The ALP’s lousy sense of timing and overall stupidity has overshadowed a rather hot subtlety ticking away in the Cole Report – the federal government is not out of the woods and is likely to face criminal trials over its role.

Of course Howard and co won’t be in the defendant’s box, but they will nevertheless be on trial as the possible criminal prosecutions recommended by Cole pretty much relate to defrauding, misleading or lying to Australian public officials.

Thus, unless AWB and AWBI are convicted, it certainly won’t have been established beyond reasonable doubt that Howard, Downer and Vaile are innocent.

If there’s a double negative running around in there somewhere, well, it is the AWB scandal.

What’s also been entirely overlooked is that all the recommended possible criminal charges against the “dirty dozen” depend on AWB itself being first convicted of the crimes. The possible criminal breaches for the individuals are couched by Cole as being accessories to AWB’s possible criminal behaviour.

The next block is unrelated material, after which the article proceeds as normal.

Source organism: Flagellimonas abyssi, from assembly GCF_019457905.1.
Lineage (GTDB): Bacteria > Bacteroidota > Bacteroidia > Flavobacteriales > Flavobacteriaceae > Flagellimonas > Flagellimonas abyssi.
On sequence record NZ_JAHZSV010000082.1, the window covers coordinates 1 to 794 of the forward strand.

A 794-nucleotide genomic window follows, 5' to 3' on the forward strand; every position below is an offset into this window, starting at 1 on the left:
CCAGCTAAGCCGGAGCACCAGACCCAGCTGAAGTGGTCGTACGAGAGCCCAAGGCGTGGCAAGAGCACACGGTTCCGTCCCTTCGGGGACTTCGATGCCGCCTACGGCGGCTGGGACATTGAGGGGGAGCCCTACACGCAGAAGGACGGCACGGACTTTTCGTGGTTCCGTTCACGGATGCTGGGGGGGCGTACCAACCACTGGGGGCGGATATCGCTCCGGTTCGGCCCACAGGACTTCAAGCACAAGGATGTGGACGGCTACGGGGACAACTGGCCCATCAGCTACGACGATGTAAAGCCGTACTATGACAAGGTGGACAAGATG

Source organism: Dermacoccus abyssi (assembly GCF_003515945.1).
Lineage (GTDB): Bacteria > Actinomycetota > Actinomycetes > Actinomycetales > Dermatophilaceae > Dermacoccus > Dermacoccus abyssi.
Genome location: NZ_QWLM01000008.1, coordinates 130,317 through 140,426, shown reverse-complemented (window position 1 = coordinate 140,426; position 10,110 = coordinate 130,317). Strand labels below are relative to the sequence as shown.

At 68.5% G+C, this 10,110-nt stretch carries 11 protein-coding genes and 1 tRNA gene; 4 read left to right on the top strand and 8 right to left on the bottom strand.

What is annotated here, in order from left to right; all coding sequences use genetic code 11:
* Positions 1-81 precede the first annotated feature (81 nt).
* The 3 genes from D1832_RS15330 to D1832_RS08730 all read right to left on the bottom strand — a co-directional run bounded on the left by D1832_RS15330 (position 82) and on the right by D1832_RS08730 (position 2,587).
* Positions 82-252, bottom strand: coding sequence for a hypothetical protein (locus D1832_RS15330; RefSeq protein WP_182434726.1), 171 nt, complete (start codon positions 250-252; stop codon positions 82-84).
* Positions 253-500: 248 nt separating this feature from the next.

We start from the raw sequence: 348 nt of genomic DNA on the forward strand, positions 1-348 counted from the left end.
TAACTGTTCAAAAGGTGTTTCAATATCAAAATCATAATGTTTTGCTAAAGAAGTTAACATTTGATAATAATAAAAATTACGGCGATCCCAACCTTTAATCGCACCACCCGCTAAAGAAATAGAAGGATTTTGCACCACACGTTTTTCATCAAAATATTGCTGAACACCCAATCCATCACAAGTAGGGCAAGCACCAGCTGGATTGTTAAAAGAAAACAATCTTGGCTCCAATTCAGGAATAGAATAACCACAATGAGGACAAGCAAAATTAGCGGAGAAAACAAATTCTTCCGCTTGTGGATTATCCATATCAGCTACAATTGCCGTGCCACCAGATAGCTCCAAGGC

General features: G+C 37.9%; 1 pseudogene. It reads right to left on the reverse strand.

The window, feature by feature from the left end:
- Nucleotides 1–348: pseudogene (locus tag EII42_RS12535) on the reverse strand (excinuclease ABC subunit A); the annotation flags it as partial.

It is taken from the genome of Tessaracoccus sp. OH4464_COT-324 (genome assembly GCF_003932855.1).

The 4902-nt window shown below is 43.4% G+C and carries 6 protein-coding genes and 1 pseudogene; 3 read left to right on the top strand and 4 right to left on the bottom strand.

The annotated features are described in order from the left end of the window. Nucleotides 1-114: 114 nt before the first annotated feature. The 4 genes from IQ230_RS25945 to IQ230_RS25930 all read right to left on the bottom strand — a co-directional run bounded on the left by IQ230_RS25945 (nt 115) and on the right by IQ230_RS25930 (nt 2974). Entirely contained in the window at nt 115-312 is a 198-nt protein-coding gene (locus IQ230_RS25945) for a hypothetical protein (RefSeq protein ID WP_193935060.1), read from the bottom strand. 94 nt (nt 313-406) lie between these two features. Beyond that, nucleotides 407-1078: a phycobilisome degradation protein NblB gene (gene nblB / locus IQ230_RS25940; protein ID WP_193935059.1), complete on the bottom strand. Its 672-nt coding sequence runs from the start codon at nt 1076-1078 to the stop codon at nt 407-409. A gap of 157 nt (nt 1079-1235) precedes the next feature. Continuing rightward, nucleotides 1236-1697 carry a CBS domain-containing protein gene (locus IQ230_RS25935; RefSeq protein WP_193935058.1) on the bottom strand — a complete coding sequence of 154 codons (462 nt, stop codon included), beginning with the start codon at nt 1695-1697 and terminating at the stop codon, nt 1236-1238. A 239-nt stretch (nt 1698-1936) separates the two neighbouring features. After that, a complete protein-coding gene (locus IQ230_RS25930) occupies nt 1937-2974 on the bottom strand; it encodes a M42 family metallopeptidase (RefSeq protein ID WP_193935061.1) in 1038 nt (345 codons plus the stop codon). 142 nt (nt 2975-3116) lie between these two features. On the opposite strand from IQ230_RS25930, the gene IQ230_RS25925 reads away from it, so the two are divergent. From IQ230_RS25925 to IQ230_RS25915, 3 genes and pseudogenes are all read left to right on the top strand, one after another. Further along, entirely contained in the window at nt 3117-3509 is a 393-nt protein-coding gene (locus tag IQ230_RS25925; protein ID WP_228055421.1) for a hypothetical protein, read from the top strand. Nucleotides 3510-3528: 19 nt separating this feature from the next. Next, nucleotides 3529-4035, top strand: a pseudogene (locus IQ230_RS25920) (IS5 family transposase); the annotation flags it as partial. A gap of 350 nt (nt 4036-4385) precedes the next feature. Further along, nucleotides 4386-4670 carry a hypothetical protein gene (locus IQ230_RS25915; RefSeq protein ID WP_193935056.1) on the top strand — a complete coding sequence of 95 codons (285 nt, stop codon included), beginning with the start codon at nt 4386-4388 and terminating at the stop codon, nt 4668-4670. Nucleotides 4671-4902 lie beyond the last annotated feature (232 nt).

Which leaves quite a lot riding on criminal prosecutions of AWB and AWBI. That, in turn, could lead one to speculate about the possible plea bargaining that might yet be conducted.

There’s a great deal more at stake in a criminal case and we need look no further than the lamentable Steve Vizard matter to see how willing an authority can be to do a deal to avoid a very expensive and hard-fought legal stoush.

If Labor wasn’t so busy fiddling with itself, it could still be pursuing the government over the AWB stench. But who cares about bringing down Howard when you can knock off a much softer target?

Meanwhile there are corporate matters that flow from Cole’s recommendations that are yet to be considered, the media pack having spent the weekend consumed by the fate of the single desk instead.

Back from the sin bin (surprisingly a couple of kind souls actually offered to bail me out), I shall endeavour to research further and obtain answers to questions asked of the authorities for tomorrow’s non-ALP in-fighting edition.

Peter Fray

Get your first 12 weeks of Crikey for $12.

Without subscribers, Crikey can’t do what it does. Fortunately, our support base is growing.

Every day, Crikey aims to bring new and challenging insights into politics, business, national affairs, media and society. We lift up the rocks that other news media largely ignore. Without your support, more of those rocks – and the secrets beneath them — will remain lodged in the dirt.

Join today and get your first 12 weeks of Crikey for just $12.

 

Peter Fray
Editor-in-chief of Crikey

JOIN NOW